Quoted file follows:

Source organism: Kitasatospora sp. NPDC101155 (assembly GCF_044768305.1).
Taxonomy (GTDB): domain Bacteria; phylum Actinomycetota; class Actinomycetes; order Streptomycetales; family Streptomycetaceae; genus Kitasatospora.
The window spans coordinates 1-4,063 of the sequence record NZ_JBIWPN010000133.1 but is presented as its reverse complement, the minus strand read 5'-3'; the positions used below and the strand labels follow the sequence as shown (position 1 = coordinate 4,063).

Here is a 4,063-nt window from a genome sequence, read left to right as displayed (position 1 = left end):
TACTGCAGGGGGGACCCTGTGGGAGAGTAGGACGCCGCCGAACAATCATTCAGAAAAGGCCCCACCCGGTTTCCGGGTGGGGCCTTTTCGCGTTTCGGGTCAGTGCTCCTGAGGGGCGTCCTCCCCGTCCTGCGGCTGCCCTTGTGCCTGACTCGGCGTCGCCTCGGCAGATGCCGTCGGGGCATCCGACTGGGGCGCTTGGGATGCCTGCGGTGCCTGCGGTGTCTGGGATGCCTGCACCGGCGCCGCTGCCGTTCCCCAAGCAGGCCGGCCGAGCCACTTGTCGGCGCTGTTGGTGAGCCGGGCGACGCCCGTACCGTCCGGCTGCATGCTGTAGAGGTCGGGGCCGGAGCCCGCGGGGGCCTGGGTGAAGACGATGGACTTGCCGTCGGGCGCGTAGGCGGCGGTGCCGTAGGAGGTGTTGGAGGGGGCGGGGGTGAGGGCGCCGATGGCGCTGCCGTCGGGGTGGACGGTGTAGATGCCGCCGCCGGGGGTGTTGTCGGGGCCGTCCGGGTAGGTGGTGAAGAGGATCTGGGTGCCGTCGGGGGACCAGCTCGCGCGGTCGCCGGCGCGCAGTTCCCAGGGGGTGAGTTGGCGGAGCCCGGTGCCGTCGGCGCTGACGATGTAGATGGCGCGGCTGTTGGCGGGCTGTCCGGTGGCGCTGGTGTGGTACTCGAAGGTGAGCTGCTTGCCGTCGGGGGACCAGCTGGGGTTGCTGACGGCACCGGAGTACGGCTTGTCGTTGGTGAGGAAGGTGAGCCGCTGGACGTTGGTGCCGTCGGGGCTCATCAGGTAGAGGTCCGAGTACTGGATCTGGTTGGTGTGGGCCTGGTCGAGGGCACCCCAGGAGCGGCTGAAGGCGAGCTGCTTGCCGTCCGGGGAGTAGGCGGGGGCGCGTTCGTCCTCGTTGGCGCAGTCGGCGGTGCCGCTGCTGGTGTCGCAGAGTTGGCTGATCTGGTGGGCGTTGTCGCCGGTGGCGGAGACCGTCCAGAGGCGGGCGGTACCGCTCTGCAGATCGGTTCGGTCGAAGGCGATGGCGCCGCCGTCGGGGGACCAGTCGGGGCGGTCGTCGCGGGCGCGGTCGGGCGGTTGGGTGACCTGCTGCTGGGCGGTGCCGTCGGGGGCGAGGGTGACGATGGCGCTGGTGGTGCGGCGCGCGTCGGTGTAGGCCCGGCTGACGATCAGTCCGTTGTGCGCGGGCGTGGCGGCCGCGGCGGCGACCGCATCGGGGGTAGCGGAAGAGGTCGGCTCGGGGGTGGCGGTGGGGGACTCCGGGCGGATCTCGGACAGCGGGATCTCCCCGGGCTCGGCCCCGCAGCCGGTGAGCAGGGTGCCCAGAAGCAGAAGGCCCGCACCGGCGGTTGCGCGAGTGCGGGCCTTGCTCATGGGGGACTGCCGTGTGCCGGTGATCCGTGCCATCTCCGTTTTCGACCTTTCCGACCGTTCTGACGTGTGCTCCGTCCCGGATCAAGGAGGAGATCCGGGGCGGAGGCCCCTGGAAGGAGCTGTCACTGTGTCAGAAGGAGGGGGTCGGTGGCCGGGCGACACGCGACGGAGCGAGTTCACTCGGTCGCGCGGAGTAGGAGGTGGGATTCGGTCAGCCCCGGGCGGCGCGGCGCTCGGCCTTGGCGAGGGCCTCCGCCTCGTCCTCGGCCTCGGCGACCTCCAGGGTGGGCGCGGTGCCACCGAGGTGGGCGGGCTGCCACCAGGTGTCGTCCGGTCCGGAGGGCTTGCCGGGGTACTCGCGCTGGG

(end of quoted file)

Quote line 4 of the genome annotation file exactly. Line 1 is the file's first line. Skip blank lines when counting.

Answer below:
Here is a 4,063-nt window from a genome sequence, read left to right as displayed (position 1 = left end):